Title
Chemical analysis of 16th to 19th century Limoges School painted enamel objects in three museums of the Low Countries Chemical analysis of 16th to 19th century Limoges School painted enamel objects in three museums of the Low Countries
Author
Faculty/Department
Faculty of Sciences. Chemistry
Publication type
article
Publication
London ,
Subject
Chemistry
Source (journal)
X-ray spectrometry. - London
Volume/pages
39(2010) :2 , p. 112-121
ISSN
0049-8246
ISI
000275959400007
Carrier
E
Target language
English (eng)
Full text (Publishers DOI)
Affiliation
University of Antwerp
Abstract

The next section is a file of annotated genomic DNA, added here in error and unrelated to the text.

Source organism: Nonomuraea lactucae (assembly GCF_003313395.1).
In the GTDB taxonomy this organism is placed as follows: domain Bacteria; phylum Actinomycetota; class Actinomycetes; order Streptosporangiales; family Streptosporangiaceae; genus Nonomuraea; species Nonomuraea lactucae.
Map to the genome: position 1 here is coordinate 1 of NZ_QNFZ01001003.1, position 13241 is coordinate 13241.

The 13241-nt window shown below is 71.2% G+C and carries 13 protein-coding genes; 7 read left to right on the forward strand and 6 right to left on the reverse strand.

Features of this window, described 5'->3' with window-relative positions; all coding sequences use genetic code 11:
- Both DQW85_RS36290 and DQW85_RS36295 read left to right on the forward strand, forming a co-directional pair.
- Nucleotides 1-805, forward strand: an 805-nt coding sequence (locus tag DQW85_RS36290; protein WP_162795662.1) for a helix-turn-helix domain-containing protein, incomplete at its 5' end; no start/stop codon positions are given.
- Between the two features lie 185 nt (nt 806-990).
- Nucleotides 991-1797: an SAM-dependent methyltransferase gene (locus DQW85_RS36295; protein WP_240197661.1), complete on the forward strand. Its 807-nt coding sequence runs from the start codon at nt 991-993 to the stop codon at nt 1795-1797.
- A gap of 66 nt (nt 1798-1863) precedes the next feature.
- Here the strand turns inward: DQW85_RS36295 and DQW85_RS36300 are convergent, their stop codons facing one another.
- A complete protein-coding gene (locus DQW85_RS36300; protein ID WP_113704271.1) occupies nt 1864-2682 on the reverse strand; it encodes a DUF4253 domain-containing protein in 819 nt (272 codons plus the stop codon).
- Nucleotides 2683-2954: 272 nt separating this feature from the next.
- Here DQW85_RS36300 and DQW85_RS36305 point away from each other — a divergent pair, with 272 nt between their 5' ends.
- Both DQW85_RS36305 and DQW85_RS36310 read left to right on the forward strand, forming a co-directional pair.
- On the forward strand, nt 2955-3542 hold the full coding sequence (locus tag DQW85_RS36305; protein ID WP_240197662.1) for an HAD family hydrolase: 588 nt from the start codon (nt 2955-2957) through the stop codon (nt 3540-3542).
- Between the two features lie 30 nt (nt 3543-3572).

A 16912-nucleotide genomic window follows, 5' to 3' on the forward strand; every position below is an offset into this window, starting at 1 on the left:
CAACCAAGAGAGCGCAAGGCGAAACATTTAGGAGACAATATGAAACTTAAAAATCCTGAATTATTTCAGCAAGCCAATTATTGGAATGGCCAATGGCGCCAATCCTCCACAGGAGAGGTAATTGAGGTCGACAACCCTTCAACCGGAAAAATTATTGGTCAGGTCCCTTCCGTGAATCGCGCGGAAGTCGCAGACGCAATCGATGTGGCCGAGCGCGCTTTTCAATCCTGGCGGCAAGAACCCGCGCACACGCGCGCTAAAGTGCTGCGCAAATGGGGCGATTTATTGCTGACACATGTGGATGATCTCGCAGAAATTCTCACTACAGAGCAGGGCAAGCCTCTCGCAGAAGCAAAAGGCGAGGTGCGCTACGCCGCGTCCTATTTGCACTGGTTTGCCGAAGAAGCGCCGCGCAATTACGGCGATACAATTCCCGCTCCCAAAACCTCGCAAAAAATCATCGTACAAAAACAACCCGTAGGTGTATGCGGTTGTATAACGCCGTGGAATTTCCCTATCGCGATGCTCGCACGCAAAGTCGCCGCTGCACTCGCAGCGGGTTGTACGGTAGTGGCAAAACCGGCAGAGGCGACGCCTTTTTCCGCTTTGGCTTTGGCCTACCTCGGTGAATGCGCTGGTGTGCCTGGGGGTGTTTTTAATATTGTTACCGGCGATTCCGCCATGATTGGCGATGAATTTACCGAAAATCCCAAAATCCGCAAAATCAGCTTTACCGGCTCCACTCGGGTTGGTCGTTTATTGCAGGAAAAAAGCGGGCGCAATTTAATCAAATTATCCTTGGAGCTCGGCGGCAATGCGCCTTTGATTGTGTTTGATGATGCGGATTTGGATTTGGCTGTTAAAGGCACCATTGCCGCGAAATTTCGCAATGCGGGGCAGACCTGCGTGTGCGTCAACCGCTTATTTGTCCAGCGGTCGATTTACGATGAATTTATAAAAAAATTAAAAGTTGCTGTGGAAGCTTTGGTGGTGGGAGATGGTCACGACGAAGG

In this study, the results of analysing of a series of 16th-19th century painted enamel objects of the Limoges School currently in collections in three Dutch and Flemish museums by means of portable and micro x-ray fluorescence analysis (PXRF and µ-XRF) and electron probe micro analysis (EPMA) are presented. The aim of the investigation was the authentication of specific pieces. Therefore, the glass compositions as well as the (glass) colouring agents used by the Limoges' artists were studied as a function of the age of the objects. Due to the evolution of these properties, it is possible to approximately date these objects based on their chemical composition. The complete émail peint collection of the Museum Boijmans-Van Beuningen (Rotterdam, The Netherlands), consisting of 20 émail peint plaques, was analysed with µ-XRF. Quantitative information was obtained by EPMA analysis of 15 enamel fragments of objects from museum and private collections in the Low Countries. PXRF analyses were performed on the painted enamel collection of the Antwerp Vleeshuis Museum (13 objects) and the Mayer van den Bergh Museum (4 objects) and on a set of 18 plaques that were donated to the Boijmans-Van Beuningen Museum by a private collector. The results obtained by means of EPMA, µ-XRF and PXRF proved to be useful in the discrimination of 16th century painted enamel objects from those of the19th century. From a total of 70 objects examined, 2 objects (OM964A and OM993) featured a chemical signature that deviated from the published literature composition and pigment use consistent with its presumed period of manufacture.
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